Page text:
Here’s what was important this week…
The museum memorializing the victims of the September 11th terrorist attacks opened this week. Steve Kandell wrote about visiting it: The Worst Day of My Life is Now New York’s Hottest Tourist Attraction. The photographer and people-person-extraordinaire behind Humans of New York spoke to someone who also went through the museum. It opened early for survivors and family members of victims. Everyone agreed that the gift shop was in bad taste.
One of my favorite blog of odds and ends, Futility Closet, had two posts recently that speak to the difficulty of colonizing a country. When the Spanish conquered the West Indies, the conditions they imposed on the natives were so poor that they were committing suicide in great numbers. So great, in fact, that:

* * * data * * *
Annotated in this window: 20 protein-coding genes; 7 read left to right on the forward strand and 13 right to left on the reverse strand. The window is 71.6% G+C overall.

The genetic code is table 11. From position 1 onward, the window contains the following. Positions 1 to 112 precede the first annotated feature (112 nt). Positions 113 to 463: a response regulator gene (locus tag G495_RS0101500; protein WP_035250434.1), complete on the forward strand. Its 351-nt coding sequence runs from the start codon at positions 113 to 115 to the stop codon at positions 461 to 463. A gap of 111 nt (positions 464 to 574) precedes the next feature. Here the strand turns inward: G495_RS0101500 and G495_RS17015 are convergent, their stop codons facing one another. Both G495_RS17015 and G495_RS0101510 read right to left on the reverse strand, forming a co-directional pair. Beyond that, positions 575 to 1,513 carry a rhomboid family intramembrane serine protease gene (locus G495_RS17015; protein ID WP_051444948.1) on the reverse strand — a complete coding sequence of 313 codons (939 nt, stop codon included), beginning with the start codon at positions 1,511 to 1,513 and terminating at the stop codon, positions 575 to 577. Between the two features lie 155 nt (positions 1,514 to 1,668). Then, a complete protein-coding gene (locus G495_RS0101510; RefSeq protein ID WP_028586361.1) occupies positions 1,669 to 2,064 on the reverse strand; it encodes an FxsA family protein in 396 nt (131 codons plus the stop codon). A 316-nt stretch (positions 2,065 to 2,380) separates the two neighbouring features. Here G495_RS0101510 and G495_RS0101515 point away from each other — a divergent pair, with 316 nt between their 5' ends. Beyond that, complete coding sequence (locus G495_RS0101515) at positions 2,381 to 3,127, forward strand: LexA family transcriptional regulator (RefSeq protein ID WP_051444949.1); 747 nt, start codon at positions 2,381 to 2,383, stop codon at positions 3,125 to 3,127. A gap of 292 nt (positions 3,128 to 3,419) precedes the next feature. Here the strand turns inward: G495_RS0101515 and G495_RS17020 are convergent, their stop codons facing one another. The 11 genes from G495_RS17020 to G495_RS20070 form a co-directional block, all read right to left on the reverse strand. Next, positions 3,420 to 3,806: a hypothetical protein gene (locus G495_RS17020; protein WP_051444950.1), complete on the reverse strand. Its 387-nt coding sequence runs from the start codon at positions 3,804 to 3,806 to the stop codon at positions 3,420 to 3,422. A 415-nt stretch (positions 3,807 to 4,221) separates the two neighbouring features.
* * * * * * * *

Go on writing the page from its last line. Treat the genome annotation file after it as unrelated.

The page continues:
“In the end the Spaniards, faced with an embarrassing labor shortage, put a stop to the epidemic of suicides by persuading the Indians that they, too, would kill themselves in order to pursue them in the next world with even harsher cruelties.”
In Puritan New England, conditions were so bad for the conquerors (I mean settlers…) that children who were captured by Native Americans often didn’t want to come back. This was a somewhat popular theme for historical fiction novels like Calico Captive (which I read when I was younger). One possible reason for this, mentioned in the post, is that “The Mohawks were much more indulgent of children than the colonists, and women were counted equal to men and played an integral role in society and politics.”